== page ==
Date Full Report Received01/18/2006
Date Abstract Report Received01/18/2006
Funded ByNational Pork Board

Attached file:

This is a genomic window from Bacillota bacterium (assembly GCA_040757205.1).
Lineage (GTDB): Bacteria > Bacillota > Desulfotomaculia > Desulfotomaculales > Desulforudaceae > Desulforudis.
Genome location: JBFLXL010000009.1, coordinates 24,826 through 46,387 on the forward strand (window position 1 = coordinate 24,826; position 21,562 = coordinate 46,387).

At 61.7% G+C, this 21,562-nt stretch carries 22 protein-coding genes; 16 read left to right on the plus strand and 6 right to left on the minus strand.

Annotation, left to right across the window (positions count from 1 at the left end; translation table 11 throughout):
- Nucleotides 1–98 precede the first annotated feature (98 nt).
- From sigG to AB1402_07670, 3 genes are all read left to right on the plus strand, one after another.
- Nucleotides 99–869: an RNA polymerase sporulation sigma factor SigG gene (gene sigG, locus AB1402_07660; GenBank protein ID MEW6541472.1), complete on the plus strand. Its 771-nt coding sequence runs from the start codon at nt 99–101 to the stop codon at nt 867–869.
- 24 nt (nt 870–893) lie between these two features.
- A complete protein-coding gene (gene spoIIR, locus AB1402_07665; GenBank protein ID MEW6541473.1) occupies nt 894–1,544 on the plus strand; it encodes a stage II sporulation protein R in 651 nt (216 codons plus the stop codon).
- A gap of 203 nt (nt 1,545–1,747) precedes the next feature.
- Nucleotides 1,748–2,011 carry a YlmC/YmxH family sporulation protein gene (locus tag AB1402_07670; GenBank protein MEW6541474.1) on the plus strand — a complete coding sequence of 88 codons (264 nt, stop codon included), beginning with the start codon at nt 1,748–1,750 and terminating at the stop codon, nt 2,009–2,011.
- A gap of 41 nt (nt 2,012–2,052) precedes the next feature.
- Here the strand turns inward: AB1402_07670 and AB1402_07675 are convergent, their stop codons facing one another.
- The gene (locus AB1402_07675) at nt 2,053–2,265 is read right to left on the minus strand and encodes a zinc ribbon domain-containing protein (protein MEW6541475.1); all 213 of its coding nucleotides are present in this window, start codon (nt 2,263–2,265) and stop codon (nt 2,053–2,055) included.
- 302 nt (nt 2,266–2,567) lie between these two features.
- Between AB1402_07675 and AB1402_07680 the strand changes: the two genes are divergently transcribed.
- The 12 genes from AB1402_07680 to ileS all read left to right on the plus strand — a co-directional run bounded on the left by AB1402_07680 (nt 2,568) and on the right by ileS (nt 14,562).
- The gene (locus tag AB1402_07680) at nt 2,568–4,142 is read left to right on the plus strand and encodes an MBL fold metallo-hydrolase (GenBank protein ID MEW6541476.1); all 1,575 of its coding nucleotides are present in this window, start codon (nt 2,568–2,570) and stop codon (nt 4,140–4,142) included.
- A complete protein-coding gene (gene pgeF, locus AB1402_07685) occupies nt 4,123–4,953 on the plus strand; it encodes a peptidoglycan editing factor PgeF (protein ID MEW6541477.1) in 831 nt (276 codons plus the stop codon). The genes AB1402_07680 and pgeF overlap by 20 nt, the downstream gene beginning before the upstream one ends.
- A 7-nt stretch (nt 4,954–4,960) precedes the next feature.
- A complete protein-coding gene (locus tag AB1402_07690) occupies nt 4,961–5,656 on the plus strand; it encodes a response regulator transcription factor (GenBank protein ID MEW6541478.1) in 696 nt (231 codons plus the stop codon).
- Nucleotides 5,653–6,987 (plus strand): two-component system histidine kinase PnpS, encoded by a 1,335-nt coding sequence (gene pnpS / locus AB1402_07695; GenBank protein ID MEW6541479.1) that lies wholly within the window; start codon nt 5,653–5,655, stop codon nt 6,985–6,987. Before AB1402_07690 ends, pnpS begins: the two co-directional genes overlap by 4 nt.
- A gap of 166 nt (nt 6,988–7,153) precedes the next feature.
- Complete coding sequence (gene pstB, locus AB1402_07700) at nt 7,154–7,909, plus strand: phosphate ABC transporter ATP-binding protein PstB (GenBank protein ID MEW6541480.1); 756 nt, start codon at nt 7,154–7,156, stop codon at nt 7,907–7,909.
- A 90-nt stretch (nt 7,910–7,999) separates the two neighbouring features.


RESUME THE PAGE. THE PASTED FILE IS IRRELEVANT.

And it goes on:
PRRSV costs the US swine industry 560 million dollars each year in lost productivity. We can now successfully eliminate PRRSV from individual farms, but we cannot keep herds from becoming re-infected. With the NPB-stated goal of national PRRSV elimination, an improved understanding in these areas is critical to its success. The primary routes of PRRSV transmission between farms are infected pigs and contaminated semen, but transmission of PRRSV has also been reported via non-porcine vectors and fomites, including contaminated needles, coveralls, boots, insects, and migratory waterfowl. Mechanical transmission of PRRSV can occur in warm and cold weather by contaminated transport vehicles and cargo. Aerosol transmission within and between herds has been postulated and aerosol transmission of PRRSV has been reported over short distances under experimental conditions. Aerosol transmission of PRRSV is known to occur, but the frequency of aerosol transmission within and between herds is unknown. Thus, the objective in the acquisition of this equipment was to obtain the resources needed to determine the parameters of PRRSV aerosol transmission under experimental conditions at the individual pig level. Our long-term goal is to quantify the contribution of aerosol transmission to circulation of PRRSV within and between farms. Ultimately, we will develop models capable of predicting the circumstances and distances of PRRSV aerosol transmission.